by Jana Branch
- Wal-Mart’s multipronged healthy food initiative, announced January 20, 2011, concentrates the retailer’s mega-muscle on providing healthier food options at affordable prices.
- In concert with First Lady Michelle Obama’s focus on health, Wal-Mart’s approach is both CSR- and retail-driven. A tsunami of R&D, supply chain and packaged food innovation is expected as thousands of packaged products are reformulated to Wal-Mart’s guidelines, notably with salt and sugar reductions.
- Packaging, take note: Wal-Mart wants to solve the nagging problem of an easy front-of-package icon to signal healthier foods. No system has had enough oomph to get widespread adoption — yet.
- Food deserts and education nutrition programs are also on the ambitious agenda with goals tied to 2015 — four short years away.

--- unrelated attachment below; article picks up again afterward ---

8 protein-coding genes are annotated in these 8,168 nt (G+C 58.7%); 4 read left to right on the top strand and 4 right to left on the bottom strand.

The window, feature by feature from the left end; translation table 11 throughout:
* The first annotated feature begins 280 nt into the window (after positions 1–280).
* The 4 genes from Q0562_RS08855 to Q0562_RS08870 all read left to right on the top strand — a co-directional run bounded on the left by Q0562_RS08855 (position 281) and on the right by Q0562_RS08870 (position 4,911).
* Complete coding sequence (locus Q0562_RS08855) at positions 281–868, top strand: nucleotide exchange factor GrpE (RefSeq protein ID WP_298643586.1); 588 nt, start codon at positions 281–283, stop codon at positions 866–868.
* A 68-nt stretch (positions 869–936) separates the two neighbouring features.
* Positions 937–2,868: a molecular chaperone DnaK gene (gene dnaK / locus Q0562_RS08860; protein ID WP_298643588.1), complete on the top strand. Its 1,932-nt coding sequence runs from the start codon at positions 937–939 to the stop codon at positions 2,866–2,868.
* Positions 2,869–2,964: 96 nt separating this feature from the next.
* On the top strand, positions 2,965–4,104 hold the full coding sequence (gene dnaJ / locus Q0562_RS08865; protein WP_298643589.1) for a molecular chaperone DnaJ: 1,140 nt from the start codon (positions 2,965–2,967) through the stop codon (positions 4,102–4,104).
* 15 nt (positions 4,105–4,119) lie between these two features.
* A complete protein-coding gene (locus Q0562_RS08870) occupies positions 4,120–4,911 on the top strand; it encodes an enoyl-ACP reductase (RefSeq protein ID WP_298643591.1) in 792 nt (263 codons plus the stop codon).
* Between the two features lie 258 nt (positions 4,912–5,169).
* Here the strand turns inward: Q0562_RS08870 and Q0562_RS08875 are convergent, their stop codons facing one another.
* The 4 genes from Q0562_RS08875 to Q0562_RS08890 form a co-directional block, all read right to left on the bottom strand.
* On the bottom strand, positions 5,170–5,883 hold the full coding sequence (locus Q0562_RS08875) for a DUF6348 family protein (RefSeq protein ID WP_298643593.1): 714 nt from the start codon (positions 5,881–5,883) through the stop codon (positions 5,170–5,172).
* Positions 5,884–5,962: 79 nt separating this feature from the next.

WHAT THIS MEANS TO BUSINESS
- CFLs. Reduced packaging. Low-priced generics. Wal-Mart has more leverage to move markets than a slew of NGOs and government regulations. Now watch them do it again.
- While the initiative won’t solve all of America’s health problems, it promises to benefit consumers who need it most: low-income and under-served areas. And while society wrestles with stickier questions and tougher answers, consumers are seeing this as a step in the right direction.
- For food suppliers and manufacturers, there’s no time like the present to fire up those innovation engines.
- Visit the Wal-Mart Stores’ Healthier Foods microsite to read about the plan and view a webcast announcing the plan.